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Borgata Claims Poker Pro Phil Ivey Has $100m in Nevada, Seeks $10.1 Million

Phil Ivey

The saga of Borgata Casino’s long-running court battle against poker pro Phil Ivey over a gambling session that took place in 2012 featured a dramatic new wrinkle this week.

Borgata, which is seeking a $10.1-million payment from Ivey, requested permission from a federal court to register the case in Nevada where the casino alleges that Ivey has “substantial assets” of roughly $100 million.

Ivey won the $10.1 million in question in a baccarat session that took place at Borgata in 2012. The poker pro, who was working with a partner, used a controversial edge-sorting technique to gain an advantage in the game.

The casino used a deck that had visible defects and Ivey and his partner were able to use those flaws to rake in millions in an elongated session.

Ivey used a similar technique against a casino in London where he managed to win £7.7 million but the casino never wired him the money and later successfully litigated against the poker pro to avoid making the huge payment.

Rampant Speculation over Ivey’s Finances

Phil Ivey has been widely regarded as one of the best poker players in the world since the early 2000s and one of the most profitable.

It’s purely speculation but Ivey’s finances have been forum fodder for poker fans over the years and the $100 million that Borgata estimates Ivey has in Nevada will certainly perk some interest in the poker world.

The reason that Ivey’s finances are so hotly debated is that he was a part of the original design team for Full Tilt Poker in the early 2000s.

Full Tilt Poker always operated as a private company so its financials were never disclosed but it was one of the most successful online poker operators during the poker boom of the mid-2000s. The company allegedly raked in millions.

Poker pros such as Howard Lederer, Chris Ferguson and Ivey allegedly had pieces of the company and conceivably made huge dividends. Of course online poker giant PokerStars purchased the beleaguered FTP in 2014 and the original founders moved on from the company.

Ivey is also one of the most successful poker players of all time with $26 million in live tournament earnings and 10 WSOP gold bracelets. He took part in some of the biggest online games ever played and recorded close to $20 million in earnings on the original Full Tilt Poker.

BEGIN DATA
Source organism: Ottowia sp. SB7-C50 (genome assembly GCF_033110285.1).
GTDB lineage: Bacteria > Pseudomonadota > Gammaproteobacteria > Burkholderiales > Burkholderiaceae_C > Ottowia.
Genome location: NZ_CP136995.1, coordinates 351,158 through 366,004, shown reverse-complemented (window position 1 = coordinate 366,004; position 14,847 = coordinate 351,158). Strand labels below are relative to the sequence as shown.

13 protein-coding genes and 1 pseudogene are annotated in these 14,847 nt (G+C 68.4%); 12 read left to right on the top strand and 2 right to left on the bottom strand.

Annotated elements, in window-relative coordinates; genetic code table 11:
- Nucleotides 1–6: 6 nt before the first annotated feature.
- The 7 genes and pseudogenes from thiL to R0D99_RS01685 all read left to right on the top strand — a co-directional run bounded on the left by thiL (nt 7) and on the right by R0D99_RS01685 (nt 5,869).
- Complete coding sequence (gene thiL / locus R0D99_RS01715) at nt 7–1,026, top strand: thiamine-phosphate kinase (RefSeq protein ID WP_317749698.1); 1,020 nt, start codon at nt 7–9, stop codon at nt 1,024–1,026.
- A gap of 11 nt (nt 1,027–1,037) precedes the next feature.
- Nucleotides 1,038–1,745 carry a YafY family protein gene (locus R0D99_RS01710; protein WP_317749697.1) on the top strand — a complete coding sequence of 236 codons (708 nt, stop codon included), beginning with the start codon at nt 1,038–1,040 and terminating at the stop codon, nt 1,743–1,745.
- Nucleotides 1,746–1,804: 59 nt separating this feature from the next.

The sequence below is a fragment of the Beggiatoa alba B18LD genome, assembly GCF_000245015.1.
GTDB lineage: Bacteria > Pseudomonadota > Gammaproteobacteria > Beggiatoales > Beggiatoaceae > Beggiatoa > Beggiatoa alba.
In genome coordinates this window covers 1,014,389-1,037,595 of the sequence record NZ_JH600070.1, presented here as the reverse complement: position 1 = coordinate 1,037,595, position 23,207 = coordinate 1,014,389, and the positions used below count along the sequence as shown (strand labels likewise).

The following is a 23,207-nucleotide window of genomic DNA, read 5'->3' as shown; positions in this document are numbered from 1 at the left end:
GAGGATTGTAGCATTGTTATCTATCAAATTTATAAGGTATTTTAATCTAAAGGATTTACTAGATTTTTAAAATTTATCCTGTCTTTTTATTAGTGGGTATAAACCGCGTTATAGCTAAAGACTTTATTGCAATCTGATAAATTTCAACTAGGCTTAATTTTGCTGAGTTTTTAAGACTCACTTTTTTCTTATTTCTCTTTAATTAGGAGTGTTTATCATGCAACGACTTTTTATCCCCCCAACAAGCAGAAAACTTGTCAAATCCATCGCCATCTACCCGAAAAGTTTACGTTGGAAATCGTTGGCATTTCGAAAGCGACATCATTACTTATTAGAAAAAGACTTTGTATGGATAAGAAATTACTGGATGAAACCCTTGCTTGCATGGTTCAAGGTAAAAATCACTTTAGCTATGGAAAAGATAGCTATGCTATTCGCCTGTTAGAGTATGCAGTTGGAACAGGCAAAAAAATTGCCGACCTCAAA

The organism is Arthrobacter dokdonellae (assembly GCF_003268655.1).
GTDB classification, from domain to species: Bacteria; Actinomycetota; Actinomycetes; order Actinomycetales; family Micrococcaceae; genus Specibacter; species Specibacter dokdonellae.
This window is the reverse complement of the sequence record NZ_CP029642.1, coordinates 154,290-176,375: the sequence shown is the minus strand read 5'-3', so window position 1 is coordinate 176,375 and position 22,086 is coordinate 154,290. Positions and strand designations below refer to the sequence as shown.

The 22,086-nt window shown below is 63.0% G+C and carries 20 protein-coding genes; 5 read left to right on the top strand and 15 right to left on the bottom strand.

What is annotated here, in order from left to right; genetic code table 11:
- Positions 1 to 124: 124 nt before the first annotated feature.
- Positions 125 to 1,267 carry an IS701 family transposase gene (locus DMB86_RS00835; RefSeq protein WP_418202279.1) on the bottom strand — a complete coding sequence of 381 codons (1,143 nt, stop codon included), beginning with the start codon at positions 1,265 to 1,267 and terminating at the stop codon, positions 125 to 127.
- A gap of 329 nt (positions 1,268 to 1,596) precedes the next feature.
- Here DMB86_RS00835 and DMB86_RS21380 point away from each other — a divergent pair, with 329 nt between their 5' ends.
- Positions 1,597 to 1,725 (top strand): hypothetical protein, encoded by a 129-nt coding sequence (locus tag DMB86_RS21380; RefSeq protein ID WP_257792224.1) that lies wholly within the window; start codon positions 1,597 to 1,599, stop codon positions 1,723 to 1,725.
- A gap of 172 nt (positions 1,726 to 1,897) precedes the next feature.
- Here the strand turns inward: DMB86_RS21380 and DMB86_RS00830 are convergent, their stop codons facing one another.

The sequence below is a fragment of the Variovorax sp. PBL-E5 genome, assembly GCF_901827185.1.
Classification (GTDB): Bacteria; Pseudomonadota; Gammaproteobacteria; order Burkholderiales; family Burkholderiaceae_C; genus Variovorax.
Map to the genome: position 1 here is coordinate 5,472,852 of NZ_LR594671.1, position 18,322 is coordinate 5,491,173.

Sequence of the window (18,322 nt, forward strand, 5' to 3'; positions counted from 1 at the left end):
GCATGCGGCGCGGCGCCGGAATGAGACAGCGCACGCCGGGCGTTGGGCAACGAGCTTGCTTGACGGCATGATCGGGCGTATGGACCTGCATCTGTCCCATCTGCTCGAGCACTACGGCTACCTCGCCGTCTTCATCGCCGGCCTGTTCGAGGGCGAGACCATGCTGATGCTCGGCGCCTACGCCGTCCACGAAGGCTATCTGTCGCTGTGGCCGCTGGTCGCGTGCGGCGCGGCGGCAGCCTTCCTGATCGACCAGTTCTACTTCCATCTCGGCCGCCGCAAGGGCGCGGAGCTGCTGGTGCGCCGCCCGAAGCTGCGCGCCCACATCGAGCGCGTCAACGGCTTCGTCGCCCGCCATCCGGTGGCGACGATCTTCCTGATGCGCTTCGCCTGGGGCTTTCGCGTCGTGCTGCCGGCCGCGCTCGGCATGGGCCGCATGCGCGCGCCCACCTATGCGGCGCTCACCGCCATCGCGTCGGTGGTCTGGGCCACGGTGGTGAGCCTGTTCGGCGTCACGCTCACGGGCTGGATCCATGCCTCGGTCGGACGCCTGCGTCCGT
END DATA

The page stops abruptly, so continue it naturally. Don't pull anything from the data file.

All that said, there’s no telling where Ivey’s financials currently stand. He still plays in some of the biggest live cash games in the world and the results are never disclosed. It’s possible for someone of his ilk to be down millions on a regular basis. Ivey was also a notorious gambler during the poker boom of the mid-2000s and recorded some massive losing sessions.

Crockford’s Casino Won £7.7m Case Against Ivey

It’s unclear what’s next for Phil Ivey but he would no doubt like to move on from the litigation that’s been a constant thorn in his side for the last few years.

Earlier this year Ivey’s legal team requested more time from Borgata to access the funds, claiming that a lump-sum payment of $10.1 million would cause “irreparable harm” to Ivey’s ability to compete in professional poker.

That request was denied and Borgata was able to search Ivey’s bank accounts in New Jersey but found nothing.

Ivey played in several high-profile poker tournaments this summer, including the World Series of Poker and the Triton High Roller Series. He’s currently up to $2.4 million but, as with all tournament results, that does not take buy-ins into account.

This isn’t the only casino that has pressed litigation against Ivey. Crockford’s in the U.K. refused to pay Ivey £7.7 million that he won playing baccarat at the casino in 2012.

Crockford’s claimed that Ivey used the same edge-sorting technique that he utilized at Borgata and successfully won the court battle in the U.K.’s High Court in 2014.

Interestingly, Borgata sued Gemaco, the card company responsible for the flawed decks, in 2017 but was ultimately unsuccessful.

At any rate, it appears poker fans will get some idea of Ivey’s finances (or at least those in Nevada) if the court allows Borgata to target his assets there.

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